To tell my intentions, I want to eat only haze like a hermit by Katherine Longly
Katherine Longly, a Belgian artist, gave a disposable camera to 10 Japanese in their 20s to 60s. They all had some struggles with food and body.
She asked them to take photos of food or body as they liked. Since it was disposable, they could neither modify nor look at their photos before developed. Only what they could was putting the camera in an envelope and sent to Belgium.
This was what Katherine wanted. She wanted to know how each of her informants saw food and body.
It has been already three years since she came here. Her long journey, however, came to the end in this April, and her event was held on the 2nd of April at Hikifune, Tokyo in Japan.
What incredible about Katherine is that although she initially asked a professional illustrator to design her book, she decided to get back to the drawing board after she saw the first version of her book. She could not like the first version since she somehow felt, “this is not for my collaborators. This graphic is just for me.”
She did not want to show off herself at all but wanted to express the lives of these ten Japanese she happened to meet with.
Katherine participated in a workshop about handcrafting books held in Japan and decided to make all copies of her book by herself!
The picture above is the one she handcrafted. It took about 6 hours to make one copy.
You could take a glimpse of her handcrafted book in the video below.
Why did she decide to come to Japan?
Katherine had hard time of being chubby when she was young. This was why she wanted to work on a project related to food and body. She surfed the net and found out a picture that showed a thin Japanese girl who only weighed 35kg(77 lbs) with the height of 155cm (5feet).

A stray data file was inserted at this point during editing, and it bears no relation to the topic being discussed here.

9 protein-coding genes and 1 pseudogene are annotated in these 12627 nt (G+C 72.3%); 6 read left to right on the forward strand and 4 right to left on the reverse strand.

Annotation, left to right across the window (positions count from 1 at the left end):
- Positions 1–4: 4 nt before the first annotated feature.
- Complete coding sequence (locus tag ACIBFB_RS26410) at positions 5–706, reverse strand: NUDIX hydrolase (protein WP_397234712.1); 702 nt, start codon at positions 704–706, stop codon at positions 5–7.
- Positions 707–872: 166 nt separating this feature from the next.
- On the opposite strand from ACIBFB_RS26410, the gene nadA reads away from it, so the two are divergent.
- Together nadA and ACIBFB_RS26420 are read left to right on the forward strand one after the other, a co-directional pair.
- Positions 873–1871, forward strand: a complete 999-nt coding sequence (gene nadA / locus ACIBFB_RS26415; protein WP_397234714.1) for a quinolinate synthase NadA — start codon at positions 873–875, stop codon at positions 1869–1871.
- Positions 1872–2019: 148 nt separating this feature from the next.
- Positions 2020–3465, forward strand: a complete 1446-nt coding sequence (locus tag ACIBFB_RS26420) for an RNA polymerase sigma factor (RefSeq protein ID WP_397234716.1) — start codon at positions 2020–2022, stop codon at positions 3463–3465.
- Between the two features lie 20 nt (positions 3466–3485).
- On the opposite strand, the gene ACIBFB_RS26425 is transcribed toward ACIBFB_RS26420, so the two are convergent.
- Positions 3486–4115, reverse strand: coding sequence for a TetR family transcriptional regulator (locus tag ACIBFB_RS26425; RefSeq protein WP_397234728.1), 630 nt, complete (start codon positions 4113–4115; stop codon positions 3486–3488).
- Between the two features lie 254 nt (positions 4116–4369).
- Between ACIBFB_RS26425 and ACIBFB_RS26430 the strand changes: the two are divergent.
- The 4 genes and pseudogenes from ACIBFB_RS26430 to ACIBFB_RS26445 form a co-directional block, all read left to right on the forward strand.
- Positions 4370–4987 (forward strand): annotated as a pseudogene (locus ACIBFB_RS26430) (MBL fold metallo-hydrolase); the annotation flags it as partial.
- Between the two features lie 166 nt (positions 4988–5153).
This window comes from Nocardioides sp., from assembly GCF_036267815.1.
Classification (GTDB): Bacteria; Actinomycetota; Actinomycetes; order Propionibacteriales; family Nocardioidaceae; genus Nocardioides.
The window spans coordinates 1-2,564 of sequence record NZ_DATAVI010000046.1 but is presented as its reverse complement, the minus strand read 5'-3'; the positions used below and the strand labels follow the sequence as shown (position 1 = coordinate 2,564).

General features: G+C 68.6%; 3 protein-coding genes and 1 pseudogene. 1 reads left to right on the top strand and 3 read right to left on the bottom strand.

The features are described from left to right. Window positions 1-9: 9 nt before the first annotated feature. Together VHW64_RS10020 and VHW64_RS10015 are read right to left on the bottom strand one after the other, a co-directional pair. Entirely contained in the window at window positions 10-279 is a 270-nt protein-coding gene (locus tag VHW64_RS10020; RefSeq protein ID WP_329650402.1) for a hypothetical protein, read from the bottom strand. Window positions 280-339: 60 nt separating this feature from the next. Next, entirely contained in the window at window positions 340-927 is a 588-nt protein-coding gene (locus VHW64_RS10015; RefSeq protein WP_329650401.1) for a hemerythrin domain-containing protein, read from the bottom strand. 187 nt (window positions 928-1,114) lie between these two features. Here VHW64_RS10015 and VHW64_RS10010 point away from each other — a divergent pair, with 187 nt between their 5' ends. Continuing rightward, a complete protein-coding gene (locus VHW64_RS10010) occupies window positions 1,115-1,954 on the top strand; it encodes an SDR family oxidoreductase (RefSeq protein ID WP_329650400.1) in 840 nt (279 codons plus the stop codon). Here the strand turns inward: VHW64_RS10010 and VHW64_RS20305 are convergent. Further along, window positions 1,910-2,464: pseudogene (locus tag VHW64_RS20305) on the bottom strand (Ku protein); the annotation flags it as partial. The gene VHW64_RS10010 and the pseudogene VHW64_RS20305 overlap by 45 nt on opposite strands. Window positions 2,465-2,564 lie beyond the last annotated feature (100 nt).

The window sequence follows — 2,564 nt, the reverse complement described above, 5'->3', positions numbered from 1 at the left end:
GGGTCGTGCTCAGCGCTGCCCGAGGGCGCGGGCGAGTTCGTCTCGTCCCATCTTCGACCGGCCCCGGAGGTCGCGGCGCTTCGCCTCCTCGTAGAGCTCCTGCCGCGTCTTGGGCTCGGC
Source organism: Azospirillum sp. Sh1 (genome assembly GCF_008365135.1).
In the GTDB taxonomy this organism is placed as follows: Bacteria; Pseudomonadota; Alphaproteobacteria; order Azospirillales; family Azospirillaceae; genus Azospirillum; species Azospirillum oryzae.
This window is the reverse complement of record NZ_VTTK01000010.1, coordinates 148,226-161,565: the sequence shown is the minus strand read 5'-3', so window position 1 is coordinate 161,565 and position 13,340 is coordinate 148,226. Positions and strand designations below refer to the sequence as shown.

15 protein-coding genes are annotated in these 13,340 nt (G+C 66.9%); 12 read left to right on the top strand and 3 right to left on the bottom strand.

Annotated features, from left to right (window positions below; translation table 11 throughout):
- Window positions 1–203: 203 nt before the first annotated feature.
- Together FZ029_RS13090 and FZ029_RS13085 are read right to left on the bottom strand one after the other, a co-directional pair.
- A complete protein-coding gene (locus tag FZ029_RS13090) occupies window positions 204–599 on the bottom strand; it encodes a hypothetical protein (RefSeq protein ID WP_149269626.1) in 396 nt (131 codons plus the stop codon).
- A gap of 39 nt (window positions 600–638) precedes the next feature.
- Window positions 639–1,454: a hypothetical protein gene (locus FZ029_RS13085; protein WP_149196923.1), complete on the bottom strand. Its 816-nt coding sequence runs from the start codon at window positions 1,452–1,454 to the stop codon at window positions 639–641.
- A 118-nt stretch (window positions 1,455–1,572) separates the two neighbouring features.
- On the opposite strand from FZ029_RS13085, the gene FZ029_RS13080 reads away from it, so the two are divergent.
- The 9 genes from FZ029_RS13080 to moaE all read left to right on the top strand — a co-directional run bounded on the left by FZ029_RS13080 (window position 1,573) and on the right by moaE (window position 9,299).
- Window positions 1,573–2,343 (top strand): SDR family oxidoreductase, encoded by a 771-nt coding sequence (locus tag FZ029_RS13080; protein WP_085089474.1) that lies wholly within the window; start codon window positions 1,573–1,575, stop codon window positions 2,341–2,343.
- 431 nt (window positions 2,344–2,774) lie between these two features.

The pressure of being slim of course existed in her country, but she thought that the type of pressure that this Japanese girl encountered every day was totally different from and was probably stronger than that of Belgium.
Katherine also thought that she could take a distance from her own Belgian culture by coming to Japan so she could reflect on herself throughout this project.
"This is the solution"
Besides her own project, Katherine kept buying Japanese food key chains whenever she visited Japan. Her collection became nearly 600. She brought half of them from her Belgium home and put them all over the wall where the even was took place. This also became another art.
She said that Japan was filled with food—food on the street, food on the TV, and food in SNS. However, at the same time, the Japanese were crazy about controlling their body shapes and sizes.
"These key chains were the solution", Katherine said since these totally looked like foods but we cannot eat them.
As a Japanese cultural anthropologist who researched eating disorders in Japan and Singapore for about 15 years, I wrote Be Forward for her book. I have known her for 3 years when she first came to Japan in 2016. Around that time, she was trying to see where her project would go and what she really wanted to put in her art. She was struggling.
However, she now knows what she wanted in her art.
She sincerely and genuinely communicated with ten of her collaborators and, to let each individual vividly alive in her book, she even changed the texture of the paper for each person sometimes.
On the back of the front cover, she made a pocket and put her photo when she was chubby as if this is a secret. I do not want to show the picture of her childhood, since putting her photo in that way is also her art.
Katherine as a Cultural Anthropologist
We, cultural anthropologists, often do a similar thing. Trying to stand behind the shoulders of our informants and write their world as their point of views.
However, our projects often became for the sake of ourselves—getting good jobs and becoming famous—no matter how much we apparently claimed that we wrote for our informants. Thus, I could not help asking myself, “Do I communicate with my informants as Katherine did?”
What Katherine did was incredible. I hope that her art will be known all over the world much more than now, and Japanese will contemplate more on our obsession with body and food through 10 stories of food portrayed by a Belgian artist.
Rika, a participant of the project, talked about how it was like to join her artwork and how she felt about the book. She suffered from bulimic conditions more than 10 years but now recovered. You could read her story of recovery in her chapter, and the book title, "To tell my intentions, I want to eat only haze like a hermit," came from Rika's words.